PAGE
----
For those of us of a certain age, these are days with distinct echoes of times past. And if that doesn’t simultaneously both worry you, and excite you with a sense of opportunity, then you haven’t been paying attention. On 30 April, when J. Sainsbury (LSE: SBRY) announced its tie-up with rival Asda, almost a dozen other giant mergers were announced on the other side of the Atlantic, taking the day’s total takeover activity to $120bn. All told, this year’s takeover frenzy amounts to $1.7 trillion, according to the Financial Times. And for another interesting data point, consider…
For those of us of a certain age, these are days with distinct echoes of times past. And if that doesn’t simultaneously both worry you, and excite you with a sense of opportunity, then you haven’t been paying attention.
On 30 April, when J. Sainsbury (LSE: SBRY) announced its tie-up with rival Asda, almost a dozen other giant mergers were announced on the other side of the Atlantic, taking the day’s total takeover activity to $120bn. All told, this year’s takeover frenzy amounts to $1.7 trillion, according to the Financial Times.
And for another interesting data point, consider the dizzy rise of investment trust Scottish Mortgage (LSE: SMT), where the share price reached an all-time peak at the same time. The explanation isn’t difficult to find. Just look at the trust’s largest holdings: Amazon, Tesla, Alibaba, Baidu, and Tencent, and so on.
Put another way, we’ve been here before.
What goes up…
As my colleague Owain Bennallack pointed out the other day, the UK has now chalked up the third-longest period of expansion since the end of the Second World War. The dark days of the financial crisis are almost a decade ago so, at some point, that expansion will come to an end.
Over in the US, the yield curve looks to be close to inverting, pointing to long-term interest rates being lower than short-term rates. This doesn’t happen often, and it doesn’t always herald a recession. But every United States recession since 1955 has been preceded by a yield curve inversion.
And what Owain could also have added was that American markets, and to some extent London as well, are seeing high levels of volatility. Take the wild oscillations in Wall Street’s VIX ‘fear index’ in February, for instance.
Technology and ‘new economy’ stocks at record highs, yield curves inverting, mega-mergers (anyone remember the $165bn AOL-Time Warner tie-up?), market volatility, and a long-overdue contraction: does this sound like the final weeks of 1999, and the end of the dotcom boom?
… can also go down
On 30 December 1999, the FTSE 100 hit an intraday of high 6,951 before closing at 6,930. We didn’t know it at the time, but that was the start of the dotcom crash.
Markets sank, and sank again, until the FTSE bottomed out at 3,287 on 12 March 2003.
And when the carnage stopped, a lot of big names had gone under, and a lot of share prices and market valuations had cratered. Time Warner’s merger with AOL, for instance, had seen a $99bn write-off, and been scathingly summed-up as ‘the worst corporate mistake in history’.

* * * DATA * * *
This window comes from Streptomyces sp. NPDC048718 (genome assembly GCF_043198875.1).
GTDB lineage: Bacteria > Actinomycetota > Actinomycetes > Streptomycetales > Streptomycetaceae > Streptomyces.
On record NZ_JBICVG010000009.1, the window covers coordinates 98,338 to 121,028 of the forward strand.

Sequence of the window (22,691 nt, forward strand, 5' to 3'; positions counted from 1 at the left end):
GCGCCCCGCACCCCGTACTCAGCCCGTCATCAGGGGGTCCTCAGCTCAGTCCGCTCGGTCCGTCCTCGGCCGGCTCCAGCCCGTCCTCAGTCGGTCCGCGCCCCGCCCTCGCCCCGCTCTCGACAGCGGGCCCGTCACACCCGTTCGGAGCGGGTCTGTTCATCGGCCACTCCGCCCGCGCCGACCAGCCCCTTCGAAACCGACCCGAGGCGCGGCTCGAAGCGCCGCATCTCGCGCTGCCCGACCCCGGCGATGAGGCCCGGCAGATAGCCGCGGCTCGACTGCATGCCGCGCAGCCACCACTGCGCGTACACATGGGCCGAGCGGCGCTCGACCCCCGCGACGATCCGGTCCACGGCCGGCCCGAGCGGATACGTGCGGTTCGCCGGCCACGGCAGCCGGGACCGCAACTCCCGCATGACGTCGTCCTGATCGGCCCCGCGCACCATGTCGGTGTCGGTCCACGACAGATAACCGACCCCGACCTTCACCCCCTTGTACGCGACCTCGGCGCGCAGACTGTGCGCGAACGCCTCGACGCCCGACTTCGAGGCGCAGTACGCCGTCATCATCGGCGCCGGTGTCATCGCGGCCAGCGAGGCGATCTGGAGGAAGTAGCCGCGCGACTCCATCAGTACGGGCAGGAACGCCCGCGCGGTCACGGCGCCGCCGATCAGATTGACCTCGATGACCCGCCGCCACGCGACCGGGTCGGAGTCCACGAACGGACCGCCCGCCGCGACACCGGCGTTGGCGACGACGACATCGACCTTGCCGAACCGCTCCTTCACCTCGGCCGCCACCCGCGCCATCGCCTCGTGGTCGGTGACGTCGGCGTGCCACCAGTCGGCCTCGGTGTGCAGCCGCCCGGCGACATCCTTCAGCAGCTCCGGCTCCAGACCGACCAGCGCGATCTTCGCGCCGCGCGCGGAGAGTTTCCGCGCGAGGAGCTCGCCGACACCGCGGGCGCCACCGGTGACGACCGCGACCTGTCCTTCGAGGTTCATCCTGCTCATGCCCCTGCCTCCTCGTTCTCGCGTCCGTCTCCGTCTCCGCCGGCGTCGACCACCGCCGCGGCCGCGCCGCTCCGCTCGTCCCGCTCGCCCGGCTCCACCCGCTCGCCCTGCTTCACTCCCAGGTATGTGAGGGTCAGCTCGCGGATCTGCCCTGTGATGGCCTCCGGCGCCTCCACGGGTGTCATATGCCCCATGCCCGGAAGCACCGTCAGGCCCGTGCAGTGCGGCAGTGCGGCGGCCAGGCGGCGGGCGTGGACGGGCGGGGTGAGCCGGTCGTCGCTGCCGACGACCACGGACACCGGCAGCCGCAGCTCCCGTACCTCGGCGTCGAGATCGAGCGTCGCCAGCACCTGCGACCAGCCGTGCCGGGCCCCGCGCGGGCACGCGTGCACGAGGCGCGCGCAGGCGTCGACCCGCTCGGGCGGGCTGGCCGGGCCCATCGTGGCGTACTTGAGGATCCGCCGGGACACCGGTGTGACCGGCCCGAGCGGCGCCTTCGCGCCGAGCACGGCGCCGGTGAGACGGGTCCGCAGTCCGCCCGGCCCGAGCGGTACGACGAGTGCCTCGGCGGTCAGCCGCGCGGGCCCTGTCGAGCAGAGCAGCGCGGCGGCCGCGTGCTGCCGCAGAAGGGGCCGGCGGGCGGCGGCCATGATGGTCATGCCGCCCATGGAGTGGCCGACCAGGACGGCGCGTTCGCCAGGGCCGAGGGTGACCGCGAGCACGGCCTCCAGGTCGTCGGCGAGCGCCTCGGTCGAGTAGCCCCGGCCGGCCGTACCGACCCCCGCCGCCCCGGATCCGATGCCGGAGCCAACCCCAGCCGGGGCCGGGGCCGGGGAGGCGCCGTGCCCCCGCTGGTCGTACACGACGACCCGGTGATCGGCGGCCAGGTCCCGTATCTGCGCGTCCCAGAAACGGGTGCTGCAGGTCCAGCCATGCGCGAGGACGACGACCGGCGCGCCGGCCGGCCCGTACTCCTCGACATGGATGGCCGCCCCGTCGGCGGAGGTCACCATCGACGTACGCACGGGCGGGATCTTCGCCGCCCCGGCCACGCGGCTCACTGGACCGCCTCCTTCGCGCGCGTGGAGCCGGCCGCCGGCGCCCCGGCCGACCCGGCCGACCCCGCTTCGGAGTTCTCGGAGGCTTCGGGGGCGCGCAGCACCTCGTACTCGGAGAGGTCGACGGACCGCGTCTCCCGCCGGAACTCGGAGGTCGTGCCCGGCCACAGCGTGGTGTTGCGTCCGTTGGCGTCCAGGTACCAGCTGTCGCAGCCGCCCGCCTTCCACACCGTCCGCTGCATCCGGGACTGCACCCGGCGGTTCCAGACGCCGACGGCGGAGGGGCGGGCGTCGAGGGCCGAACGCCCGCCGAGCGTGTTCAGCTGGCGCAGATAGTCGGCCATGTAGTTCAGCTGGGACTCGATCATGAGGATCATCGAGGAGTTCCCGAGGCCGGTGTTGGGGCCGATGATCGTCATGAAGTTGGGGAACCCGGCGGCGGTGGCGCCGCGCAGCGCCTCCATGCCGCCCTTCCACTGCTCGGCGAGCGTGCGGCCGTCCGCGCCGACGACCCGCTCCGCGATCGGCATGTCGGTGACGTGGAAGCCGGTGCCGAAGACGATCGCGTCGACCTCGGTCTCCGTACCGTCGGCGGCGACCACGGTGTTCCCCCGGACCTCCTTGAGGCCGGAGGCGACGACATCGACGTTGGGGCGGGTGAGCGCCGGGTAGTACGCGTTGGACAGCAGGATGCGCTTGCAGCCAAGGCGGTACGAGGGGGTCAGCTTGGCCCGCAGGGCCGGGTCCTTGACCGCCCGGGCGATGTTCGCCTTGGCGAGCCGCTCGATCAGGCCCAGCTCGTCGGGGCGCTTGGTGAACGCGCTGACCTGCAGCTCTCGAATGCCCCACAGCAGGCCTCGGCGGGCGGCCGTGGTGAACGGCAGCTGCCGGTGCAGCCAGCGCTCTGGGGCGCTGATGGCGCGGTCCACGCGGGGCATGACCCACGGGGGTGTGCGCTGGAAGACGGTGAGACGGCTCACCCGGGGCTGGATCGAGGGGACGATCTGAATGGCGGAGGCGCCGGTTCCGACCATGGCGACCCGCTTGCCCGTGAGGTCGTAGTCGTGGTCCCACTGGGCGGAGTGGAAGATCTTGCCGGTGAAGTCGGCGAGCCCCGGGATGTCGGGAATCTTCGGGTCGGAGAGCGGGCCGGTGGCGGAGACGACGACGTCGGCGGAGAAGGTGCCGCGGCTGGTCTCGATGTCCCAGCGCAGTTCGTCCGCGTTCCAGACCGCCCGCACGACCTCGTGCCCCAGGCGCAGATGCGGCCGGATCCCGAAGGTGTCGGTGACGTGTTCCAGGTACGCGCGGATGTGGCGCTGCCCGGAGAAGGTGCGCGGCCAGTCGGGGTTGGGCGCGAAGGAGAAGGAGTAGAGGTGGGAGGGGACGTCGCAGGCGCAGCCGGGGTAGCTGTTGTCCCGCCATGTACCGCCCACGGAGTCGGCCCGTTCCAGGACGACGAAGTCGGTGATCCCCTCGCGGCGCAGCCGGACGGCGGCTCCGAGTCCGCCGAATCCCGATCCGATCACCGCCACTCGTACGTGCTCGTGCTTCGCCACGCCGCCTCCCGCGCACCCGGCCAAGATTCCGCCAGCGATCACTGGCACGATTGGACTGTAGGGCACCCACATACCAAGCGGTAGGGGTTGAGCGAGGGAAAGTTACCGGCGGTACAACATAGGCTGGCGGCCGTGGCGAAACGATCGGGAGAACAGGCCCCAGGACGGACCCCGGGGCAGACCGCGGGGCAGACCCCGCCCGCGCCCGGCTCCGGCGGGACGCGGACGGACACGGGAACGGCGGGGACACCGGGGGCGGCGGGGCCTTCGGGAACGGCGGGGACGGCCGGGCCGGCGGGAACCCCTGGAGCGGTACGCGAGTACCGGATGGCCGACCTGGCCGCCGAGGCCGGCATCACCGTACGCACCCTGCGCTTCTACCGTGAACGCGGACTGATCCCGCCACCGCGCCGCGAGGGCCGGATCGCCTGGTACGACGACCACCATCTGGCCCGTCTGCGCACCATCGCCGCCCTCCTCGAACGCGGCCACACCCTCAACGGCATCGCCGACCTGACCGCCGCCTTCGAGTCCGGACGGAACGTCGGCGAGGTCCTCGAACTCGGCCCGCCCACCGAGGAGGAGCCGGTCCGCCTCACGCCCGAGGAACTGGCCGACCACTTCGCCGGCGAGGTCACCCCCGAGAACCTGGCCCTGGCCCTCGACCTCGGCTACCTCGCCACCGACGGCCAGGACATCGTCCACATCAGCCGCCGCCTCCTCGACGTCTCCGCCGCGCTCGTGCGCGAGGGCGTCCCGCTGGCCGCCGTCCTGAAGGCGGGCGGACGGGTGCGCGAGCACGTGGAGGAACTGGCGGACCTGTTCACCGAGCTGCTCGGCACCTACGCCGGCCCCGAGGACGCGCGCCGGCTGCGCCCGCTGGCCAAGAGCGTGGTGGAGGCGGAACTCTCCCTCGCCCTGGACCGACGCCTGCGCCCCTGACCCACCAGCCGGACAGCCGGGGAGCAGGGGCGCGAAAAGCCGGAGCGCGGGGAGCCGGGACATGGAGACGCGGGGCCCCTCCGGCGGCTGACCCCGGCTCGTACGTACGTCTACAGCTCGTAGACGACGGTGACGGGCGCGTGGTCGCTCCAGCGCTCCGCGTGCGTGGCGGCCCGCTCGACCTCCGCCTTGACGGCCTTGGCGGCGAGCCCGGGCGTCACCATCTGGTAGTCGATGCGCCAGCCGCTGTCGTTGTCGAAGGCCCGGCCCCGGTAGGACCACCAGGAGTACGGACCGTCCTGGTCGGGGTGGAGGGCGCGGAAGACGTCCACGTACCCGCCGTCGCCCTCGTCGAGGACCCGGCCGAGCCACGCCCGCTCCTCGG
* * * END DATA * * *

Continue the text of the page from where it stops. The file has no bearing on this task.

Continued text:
Fortunes were lost. It wasn’t pretty.
Where the value really was
But fortunes were also made. Because while the late 1990s had seen oceans of hot money-chasing tech stocks, solid boring businesses were left unregarded, stagnating at rock-bottom valuations while investors waited for them to go bust – which, of course, they didn’t.
Bricks and mortar retailers? How quaint. Solid engineering companies, with bulging order books? But doesn’t everyone know that the future is the Internet? Tobacco companies? No: Internet stocks such as Webvan and Boo.com (which were both soon to implode, incidentally) were considered much better bets.
Canny investors, among them Warren Buffett and Neil Woodford, hoovered up such unloved businesses, attracted by solid cash flows (which were reassuringly positive, not negative), rock-bottom valuations, and decent business models that weren’t built upon quicksand.
Here we go again
I can’t help but think that we’re seeing something similar today. Contrast the exuberance seen in some quarters of the stock market today, with the disdain shown towards some stocks.
GlaxoSmithKline (LSE: GSK), for instance. British American Tobacco (LSE: BATS). National Grid (LSE: NG). HSBC (LSE: HSBA). Legal & General (LSE: LGEN).
Each and every one of these businesses have something in common: they are currently sitting on a forward yield well north of 5%.
For income investors, it’s a feast. Nor is it a famine for growth investors: the likes of GlaxoSmithKline and HSBC may not be stellar growth prospects, but I expect them to carry on motoring along for many more years to come.
And if you take the view that these unloved businesses are likely due for a re-rating, then the kick upwards in their share prices could be sizeable.
What to do?
At this point, I’ll echo Owain’s conclusions, having trodden a slightly different path to get to roughly the same conclusion.
In short, if you’re not thinking about repositioning your portfolio in light of the above, then perhaps you should be.
Malcolm owns shares in J. Sainsbury, Scottish Mortgage, GlaxoSmithKline, HSBC, and Legal & General. The Motley Fool owns shares in GlaxoSmithKline and has recommended shares of HSBC. You can read our disclosure policy here.